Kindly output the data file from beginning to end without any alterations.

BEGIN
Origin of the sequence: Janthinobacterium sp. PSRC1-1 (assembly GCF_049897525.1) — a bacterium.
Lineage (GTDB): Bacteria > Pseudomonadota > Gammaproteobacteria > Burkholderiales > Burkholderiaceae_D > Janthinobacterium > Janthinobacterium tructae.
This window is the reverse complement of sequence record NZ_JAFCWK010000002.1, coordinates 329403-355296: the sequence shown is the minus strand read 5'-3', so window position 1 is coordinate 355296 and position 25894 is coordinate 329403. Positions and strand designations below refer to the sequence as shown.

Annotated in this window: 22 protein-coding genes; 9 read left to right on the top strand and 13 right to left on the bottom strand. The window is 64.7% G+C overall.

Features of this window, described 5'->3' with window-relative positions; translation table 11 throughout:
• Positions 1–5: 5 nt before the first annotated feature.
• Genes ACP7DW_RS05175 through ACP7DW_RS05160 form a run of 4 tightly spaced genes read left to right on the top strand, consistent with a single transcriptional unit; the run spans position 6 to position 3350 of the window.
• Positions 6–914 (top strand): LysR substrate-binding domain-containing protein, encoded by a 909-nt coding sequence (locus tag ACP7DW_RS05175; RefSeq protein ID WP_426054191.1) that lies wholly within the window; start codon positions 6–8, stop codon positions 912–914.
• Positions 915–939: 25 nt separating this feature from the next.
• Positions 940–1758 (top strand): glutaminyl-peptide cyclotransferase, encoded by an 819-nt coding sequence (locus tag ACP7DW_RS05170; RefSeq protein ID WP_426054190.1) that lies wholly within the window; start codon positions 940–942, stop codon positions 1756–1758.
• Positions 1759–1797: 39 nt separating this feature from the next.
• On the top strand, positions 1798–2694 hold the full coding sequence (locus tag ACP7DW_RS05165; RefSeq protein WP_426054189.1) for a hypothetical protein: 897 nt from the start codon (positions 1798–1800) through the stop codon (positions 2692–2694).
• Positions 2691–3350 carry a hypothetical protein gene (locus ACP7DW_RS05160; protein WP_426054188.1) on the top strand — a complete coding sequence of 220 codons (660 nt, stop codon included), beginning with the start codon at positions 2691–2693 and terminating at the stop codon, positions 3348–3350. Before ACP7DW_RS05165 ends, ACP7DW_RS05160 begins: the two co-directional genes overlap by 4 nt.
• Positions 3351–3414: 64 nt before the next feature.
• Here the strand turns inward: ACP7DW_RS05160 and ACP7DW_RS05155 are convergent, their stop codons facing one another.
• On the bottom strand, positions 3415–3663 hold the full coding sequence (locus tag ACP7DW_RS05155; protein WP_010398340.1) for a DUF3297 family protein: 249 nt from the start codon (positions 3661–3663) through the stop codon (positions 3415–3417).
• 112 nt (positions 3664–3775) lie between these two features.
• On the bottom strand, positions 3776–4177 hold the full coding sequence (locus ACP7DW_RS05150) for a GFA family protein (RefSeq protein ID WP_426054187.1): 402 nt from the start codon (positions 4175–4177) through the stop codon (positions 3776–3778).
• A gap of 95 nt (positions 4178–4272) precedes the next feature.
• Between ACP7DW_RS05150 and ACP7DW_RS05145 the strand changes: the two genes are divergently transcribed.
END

Origin of the sequence: Janthinobacterium sp. PSRC1-1 (assembly GCF_049897525.1) — a bacterium.
Lineage (GTDB): Bacteria > Pseudomonadota > Gammaproteobacteria > Burkholderiales > Burkholderiaceae_D > Janthinobacterium > Janthinobacterium tructae.
This window is the reverse complement of sequence record NZ_JAFCWK010000002.1, coordinates 329403-355296: the sequence shown is the minus strand read 5'-3', so window position 1 is coordinate 355296 and position 25894 is coordinate 329403. Positions and strand designations below refer to the sequence as shown.

Annotated in this window: 22 protein-coding genes; 9 read left to right on the top strand and 13 right to left on the bottom strand. The window is 64.7% G+C overall.

Features of this window, described 5'->3' with window-relative positions; translation table 11 throughout:
• Positions 1–5: 5 nt before the first annotated feature.
• Genes ACP7DW_RS05175 through ACP7DW_RS05160 form a run of 4 tightly spaced genes read left to right on the top strand, consistent with a single transcriptional unit; the run spans position 6 to position 3350 of the window.
• Positions 6–914 (top strand): LysR substrate-binding domain-containing protein, encoded by a 909-nt coding sequence (locus tag ACP7DW_RS05175; RefSeq protein ID WP_426054191.1) that lies wholly within the window; start codon positions 6–8, stop codon positions 912–914.
• Positions 915–939: 25 nt separating this feature from the next.
• Positions 940–1758 (top strand): glutaminyl-peptide cyclotransferase, encoded by an 819-nt coding sequence (locus tag ACP7DW_RS05170; RefSeq protein ID WP_426054190.1) that lies wholly within the window; start codon positions 940–942, stop codon positions 1756–1758.
• Positions 1759–1797: 39 nt separating this feature from the next.
• On the top strand, positions 1798–2694 hold the full coding sequence (locus tag ACP7DW_RS05165; RefSeq protein WP_426054189.1) for a hypothetical protein: 897 nt from the start codon (positions 1798–1800) through the stop codon (positions 2692–2694).
• Positions 2691–3350 carry a hypothetical protein gene (locus ACP7DW_RS05160; protein WP_426054188.1) on the top strand — a complete coding sequence of 220 codons (660 nt, stop codon included), beginning with the start codon at positions 2691–2693 and terminating at the stop codon, positions 3348–3350. Before ACP7DW_RS05165 ends, ACP7DW_RS05160 begins: the two co-directional genes overlap by 4 nt.
• Positions 3351–3414: 64 nt before the next feature.
• Here the strand turns inward: ACP7DW_RS05160 and ACP7DW_RS05155 are convergent, their stop codons facing one another.
• On the bottom strand, positions 3415–3663 hold the full coding sequence (locus tag ACP7DW_RS05155; protein WP_010398340.1) for a DUF3297 family protein: 249 nt from the start codon (positions 3661–3663) through the stop codon (positions 3415–3417).
• 112 nt (positions 3664–3775) lie between these two features.
• On the bottom strand, positions 3776–4177 hold the full coding sequence (locus ACP7DW_RS05150) for a GFA family protein (RefSeq protein ID WP_426054187.1): 402 nt from the start codon (positions 4175–4177) through the stop codon (positions 3776–3778).
• A gap of 95 nt (positions 4178–4272) precedes the next feature.
• Between ACP7DW_RS05150 and ACP7DW_RS05145 the strand changes: the two genes are divergently transcribed.